Alessandro Rolandi’s Social Sensibility R&D Program at BERNARD CONTROLS S.A. in Beijing
When asked about her working environment, one worker said she would like to feel the sun on her skin for a while – a simple but poetic request, fulfilled by moving her workstation outside the factory for a short period. Another worker took the opportunity to make a fluid sculpture out of the big barrel of grease he was using, giving it the title: “A piece of shit.” These little gestures came about as part of Italian artist Alessandro Rolandi’s Social Sensibility R&D Program, instituted in the factory of Bernard Controls S.A. on the outskirts of Beijing.
Bernard Controls is a French family-owned company producing specialist servo engines for operating valves in water pipes found in nuclear power stations, but also used in places like the Beijing Opera House and the Olympic Swimming Pool (AKA the “Water Cube”) in Beijing.
For a factory to embrace such a distraction from the serious business of production is down to the initiative of the boss, Guillaume Bernard, an engineer with a particular interest in corporate social responsibility. But while Bernard Controls already had a steering committee working to improve management personnel relationships using activities such as exhibition visits and music concerts, M. Bernard was looking beyond this. “He’s one step ahead,” Rolandi says. “He’s an engineer, not a psychologist, sociologist, or a philosopher. We talked a lot about this, and he seems genuinely open to more socially aware activities, which I related to relational practice within the art world.”
Not Only A Taoist Troublemaker! group show
za jia lab, Hong’En Daoist Temple, Doufuchi Hutong, Dongcheng District, Beijing
20 – 23 November, 2011
Not Only A Taoist Troublemaker! was a short-lived exhibition occupying a leaf-strewn room in a small arts space attached to a bar. A bar with a vegetable market behind; sharing a building that housed a screw factory during the Cultural Revolution. A screw factory built inside a Taoist temple, replacing the site’s original Buddhist temple. This overlapping of every kind of ideology provided an ideal backdrop for the six artists’ work in this show curated by forget art.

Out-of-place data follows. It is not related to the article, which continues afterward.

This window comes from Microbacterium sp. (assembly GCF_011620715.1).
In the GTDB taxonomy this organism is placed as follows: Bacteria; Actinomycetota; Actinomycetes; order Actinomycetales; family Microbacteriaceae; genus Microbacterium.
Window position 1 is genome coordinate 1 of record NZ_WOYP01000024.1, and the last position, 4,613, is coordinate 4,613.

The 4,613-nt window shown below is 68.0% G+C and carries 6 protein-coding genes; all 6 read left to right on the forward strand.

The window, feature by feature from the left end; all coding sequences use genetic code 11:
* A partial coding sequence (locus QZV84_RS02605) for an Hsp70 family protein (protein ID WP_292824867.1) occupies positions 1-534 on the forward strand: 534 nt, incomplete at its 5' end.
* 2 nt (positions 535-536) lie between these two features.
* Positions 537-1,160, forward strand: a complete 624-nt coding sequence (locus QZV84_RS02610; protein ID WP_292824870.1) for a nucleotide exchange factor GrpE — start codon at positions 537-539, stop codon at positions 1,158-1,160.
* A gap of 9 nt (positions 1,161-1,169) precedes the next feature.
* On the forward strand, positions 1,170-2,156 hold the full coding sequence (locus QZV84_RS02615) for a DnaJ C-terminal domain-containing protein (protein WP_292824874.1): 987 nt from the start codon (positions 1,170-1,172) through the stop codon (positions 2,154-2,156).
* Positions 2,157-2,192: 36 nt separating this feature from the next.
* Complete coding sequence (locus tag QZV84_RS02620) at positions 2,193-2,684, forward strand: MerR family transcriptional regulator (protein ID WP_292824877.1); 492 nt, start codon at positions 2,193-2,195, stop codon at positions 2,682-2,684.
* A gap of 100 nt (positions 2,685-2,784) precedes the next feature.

forget art is an organisation created by artist Ma Yongfeng, about whose “guerrilla” tactics I have written once before on ArtSlant. It has become well-known for the ironic nature of its exhibitions, interventions, and projects. These activities are knowingly aware of themselves and their contexts, and never take these or themselves too seriously.
Stephanie Rothenberg & Dan S. Wang: The Journey West Travel Office
The Journey West Travel Office, 43 Zhonglouwan Hutong, Dongcheng District, Beijing, 100007 China
21 May – 10 July, 2011
As an agent of Spectacle, tourism fulfils manufactured desires, and you can’t get more manufactured—or at least programmed—than guided tours. Tailor-made to your requirements? Maybe so, but within your tightly regimented schedule (value-for-money!) you’ll see only what you want to see, and the tendency to cede control and the experience to the tour company itself becomes part of a demonstration of social and economic affluence. But maybe those restrictions can be put to use to provide a frame within which to re-view our understanding of the sites that we visit, through a critical engagement with the process and assumptions of tourism.
Setting up shop for the last two months in a tiny street front space in the historic Drum and Bell Tower area (once home to Beijing’s time-keeping apparatus), American artists Stephanie Rothenberg and Dan S. Wang have been running their Journey West Travel Office. The Office has been developed as a serious business, from their initial location scouting in this strategic area which sees plenty of foot traffic from potential clients, to the process of interviewing and engaging salespeople, whose subsequent travails as arbiters of the various package tours to passers-by become documentary material adding to the content of the piece as a performative intervention in the area.